Mediterranean diet.(NaturalSociety) When we talk about a Mediterranean diet, we aren’t talking about a “diet plan” offered through some website or book, or one that has you eating predetermined meals and measuring portions. While that may work for people, we are instead talking about the dietary habits of the people of the Mediterranean region of the world and how it could greatly impact your health.

Where extra virgin olive oil flows like a river and meal times are a celebration of local, in-season produce punctuated with reasonable amounts of good red wine, this “diet” has been shown once again to have dramatic health benefits – benefits multiplied when combined with a lifestyle low in carbohydrates.

According to a new study in Diabetologia, researchers have found a Mediterranean diet to reduce the risk of developing type 2 diabetes. They also found those people who eat a diet low in available carbohydrates to have a lower risk. Combined, the low carbs and Mediterranean diet are able to dramatically cut the risk of this entirely preventable disease.

As reported by Medical News Today, the researchers developed a 10-point Mediterranean diet score (MDS) and another scale to measure the carbs or glycemic load (GL) of participants’ diets. They followed just under 23,000 people for over 11 years, analyzing what separated the 2,330 who got type 2 diabetes from the rest.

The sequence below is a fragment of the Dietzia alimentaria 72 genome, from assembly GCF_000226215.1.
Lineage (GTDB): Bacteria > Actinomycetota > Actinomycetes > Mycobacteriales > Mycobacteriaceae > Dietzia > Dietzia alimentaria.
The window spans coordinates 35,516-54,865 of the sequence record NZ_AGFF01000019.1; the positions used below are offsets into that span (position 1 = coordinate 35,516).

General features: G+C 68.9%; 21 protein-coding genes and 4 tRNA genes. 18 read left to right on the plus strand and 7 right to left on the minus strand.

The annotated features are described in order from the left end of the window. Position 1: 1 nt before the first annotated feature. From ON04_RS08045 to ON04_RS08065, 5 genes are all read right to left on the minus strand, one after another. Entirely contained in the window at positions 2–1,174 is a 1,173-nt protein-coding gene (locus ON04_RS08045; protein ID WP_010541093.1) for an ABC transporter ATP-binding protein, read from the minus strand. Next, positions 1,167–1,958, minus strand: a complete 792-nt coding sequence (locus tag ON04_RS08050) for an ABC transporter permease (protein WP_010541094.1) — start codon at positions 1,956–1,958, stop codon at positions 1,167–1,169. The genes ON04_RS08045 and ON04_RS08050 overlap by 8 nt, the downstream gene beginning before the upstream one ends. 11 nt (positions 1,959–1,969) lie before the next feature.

“People with an MDS of over 6 were 12% less likely to develop diabetes than those with the lowest MDS of 3 or under. Patients with the highest available carbohydrate in their diet were 21% more likely to develop diabetes than those with the lowest. A high MDS combined with low available carbohydrate reduced the chances of developing diabetes by 20% as compared with a diet low in MDS and high in GL.”

While the results are exciting, they aren’t easily explained. The diabetes prevention cannot be solely attributed to weight control, as the authors explain:

“The role of the Mediterranean diet in weight control is still controversial, and in most studies from Mediterranean countries the adherence to the Mediterranean diet was unrelated to overweight. This suggests that the protection of the Mediterranean diet against diabetes is not through weight control, but through several dietary characteristics of the Mediterranean diet. However, this issue is difficult to address in cohort studies because of the lack of information on weight changes during follow-up that are rarely recorded.”

More likely, the use of extra virgin olive oil (a monounsaturated fat) paired with the low carbohydrates are producing an effect far less taxing on the body. A diet with a high glycemic load, for instance, requires the body to continually produce insulin, potentially leading to pancreatic cell failure, which can cause insulin resistance, a risk factor for type 2 diabetes.

The take-aways from this research are that eating a diet with low available carbohydrates and high in monounsaturated fats and local, healthful produce could reduce your risk for a preventable disease that currently affects more than 25.8 million Americans.


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